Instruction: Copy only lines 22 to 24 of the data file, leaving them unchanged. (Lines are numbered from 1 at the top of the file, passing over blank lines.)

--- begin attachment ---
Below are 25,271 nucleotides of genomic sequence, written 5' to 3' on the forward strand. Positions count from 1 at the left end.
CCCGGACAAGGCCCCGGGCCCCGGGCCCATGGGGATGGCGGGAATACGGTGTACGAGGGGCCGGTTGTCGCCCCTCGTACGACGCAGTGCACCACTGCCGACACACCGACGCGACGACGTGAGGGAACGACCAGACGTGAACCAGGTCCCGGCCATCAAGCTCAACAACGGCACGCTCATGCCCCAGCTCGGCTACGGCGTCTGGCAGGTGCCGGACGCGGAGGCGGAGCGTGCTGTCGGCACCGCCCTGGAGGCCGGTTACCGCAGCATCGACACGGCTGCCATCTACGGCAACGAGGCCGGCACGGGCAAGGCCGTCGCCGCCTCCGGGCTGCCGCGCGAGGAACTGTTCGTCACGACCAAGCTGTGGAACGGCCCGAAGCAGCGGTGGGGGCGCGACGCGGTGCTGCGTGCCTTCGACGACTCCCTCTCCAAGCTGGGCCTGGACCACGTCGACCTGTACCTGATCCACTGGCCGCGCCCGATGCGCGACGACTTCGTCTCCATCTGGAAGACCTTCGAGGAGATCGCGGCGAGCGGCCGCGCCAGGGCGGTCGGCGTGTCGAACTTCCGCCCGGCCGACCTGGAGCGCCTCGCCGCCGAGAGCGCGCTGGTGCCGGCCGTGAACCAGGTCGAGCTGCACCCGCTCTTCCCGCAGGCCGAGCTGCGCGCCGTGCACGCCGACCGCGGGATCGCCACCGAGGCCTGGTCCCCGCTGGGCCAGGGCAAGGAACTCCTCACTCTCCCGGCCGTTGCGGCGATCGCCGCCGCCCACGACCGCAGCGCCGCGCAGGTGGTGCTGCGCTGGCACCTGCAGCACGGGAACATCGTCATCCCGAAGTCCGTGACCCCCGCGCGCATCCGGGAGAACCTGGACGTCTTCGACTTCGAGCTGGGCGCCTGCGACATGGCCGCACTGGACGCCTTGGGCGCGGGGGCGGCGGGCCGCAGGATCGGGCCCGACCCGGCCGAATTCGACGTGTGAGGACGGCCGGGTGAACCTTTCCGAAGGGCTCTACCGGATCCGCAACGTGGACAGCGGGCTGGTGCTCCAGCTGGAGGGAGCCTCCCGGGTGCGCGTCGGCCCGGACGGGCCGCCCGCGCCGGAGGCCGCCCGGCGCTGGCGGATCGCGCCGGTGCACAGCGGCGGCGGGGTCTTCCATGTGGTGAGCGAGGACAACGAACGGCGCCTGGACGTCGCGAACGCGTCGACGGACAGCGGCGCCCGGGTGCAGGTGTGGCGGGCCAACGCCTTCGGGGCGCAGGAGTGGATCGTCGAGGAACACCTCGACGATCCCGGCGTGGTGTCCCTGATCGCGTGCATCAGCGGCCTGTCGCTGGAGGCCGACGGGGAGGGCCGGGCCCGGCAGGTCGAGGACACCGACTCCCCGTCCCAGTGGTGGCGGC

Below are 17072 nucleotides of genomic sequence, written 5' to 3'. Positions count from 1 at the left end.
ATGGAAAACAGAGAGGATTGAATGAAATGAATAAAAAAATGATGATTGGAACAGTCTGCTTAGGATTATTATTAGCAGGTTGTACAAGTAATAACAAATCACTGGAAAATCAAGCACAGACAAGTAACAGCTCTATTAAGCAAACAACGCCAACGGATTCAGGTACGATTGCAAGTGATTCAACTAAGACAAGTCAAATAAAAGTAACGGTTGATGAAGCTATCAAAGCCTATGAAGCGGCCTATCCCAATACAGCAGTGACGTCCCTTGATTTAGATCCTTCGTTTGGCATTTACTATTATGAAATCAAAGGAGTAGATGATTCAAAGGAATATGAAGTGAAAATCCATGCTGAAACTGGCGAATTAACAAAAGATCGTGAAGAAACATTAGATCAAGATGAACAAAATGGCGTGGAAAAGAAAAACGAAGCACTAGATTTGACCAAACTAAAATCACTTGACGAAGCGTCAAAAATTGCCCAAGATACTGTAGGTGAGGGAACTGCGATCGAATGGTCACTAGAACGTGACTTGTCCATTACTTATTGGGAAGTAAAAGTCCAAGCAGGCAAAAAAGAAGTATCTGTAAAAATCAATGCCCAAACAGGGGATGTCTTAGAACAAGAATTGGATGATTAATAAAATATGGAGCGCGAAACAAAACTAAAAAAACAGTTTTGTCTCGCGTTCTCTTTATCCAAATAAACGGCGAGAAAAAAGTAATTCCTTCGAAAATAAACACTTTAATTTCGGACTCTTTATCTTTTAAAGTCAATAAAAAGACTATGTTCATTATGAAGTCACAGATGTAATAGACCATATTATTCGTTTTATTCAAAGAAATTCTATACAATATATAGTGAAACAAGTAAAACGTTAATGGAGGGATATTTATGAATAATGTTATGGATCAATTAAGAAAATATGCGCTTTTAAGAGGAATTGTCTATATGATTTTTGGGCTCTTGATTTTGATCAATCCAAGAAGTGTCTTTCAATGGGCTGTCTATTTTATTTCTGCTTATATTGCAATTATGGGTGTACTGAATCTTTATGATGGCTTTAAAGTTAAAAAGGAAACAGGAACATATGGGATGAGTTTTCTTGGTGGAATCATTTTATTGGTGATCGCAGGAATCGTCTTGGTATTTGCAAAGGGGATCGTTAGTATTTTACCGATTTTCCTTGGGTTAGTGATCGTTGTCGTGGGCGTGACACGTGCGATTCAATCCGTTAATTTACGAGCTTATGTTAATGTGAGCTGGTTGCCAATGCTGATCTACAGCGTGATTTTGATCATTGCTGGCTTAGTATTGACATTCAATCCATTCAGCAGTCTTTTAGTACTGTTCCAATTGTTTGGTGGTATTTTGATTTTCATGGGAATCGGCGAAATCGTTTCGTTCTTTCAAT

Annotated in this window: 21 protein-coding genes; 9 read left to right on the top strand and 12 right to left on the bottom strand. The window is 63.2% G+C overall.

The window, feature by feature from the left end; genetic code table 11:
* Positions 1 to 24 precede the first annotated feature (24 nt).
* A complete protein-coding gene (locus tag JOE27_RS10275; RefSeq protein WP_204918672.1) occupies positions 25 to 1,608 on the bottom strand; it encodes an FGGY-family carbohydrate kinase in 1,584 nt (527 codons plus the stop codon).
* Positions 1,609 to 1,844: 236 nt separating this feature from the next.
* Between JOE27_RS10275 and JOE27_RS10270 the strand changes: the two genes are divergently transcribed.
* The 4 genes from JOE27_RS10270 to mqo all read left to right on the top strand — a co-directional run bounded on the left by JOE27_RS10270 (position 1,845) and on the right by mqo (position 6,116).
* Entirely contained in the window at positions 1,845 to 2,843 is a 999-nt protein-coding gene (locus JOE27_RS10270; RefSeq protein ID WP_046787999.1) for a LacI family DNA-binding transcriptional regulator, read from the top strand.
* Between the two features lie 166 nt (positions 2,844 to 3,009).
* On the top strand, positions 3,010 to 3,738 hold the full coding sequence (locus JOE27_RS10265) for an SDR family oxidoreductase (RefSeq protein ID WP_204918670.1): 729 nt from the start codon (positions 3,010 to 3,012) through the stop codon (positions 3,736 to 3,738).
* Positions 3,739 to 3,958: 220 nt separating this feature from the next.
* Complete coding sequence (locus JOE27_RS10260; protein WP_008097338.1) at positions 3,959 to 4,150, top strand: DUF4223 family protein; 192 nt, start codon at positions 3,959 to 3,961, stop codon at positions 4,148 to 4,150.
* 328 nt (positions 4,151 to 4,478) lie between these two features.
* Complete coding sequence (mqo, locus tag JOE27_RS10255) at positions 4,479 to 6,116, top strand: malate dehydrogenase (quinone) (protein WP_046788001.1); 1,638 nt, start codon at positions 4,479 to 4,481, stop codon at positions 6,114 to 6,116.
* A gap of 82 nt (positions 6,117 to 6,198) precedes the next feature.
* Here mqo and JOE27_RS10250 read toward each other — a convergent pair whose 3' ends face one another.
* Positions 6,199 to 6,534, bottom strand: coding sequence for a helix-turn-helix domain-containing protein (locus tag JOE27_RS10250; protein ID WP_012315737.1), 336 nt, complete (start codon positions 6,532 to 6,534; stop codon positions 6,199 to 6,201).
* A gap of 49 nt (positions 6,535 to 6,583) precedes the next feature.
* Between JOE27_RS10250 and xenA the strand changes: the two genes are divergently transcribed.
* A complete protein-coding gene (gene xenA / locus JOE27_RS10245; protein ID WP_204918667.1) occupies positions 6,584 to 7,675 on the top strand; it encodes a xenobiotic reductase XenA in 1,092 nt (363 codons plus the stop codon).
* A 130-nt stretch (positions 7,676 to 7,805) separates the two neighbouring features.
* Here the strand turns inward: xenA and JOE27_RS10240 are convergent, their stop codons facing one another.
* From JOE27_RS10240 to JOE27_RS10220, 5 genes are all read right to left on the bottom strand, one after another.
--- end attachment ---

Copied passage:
* A gap of 49 nt (positions 6,535 to 6,583) precedes the next feature.
* Between JOE27_RS10250 and xenA the strand changes: the two genes are divergently transcribed.
* A complete protein-coding gene (gene xenA / locus JOE27_RS10245; protein ID WP_204918667.1) occupies positions 6,584 to 7,675 on the top strand; it encodes a xenobiotic reductase XenA in 1,092 nt (363 codons plus the stop codon).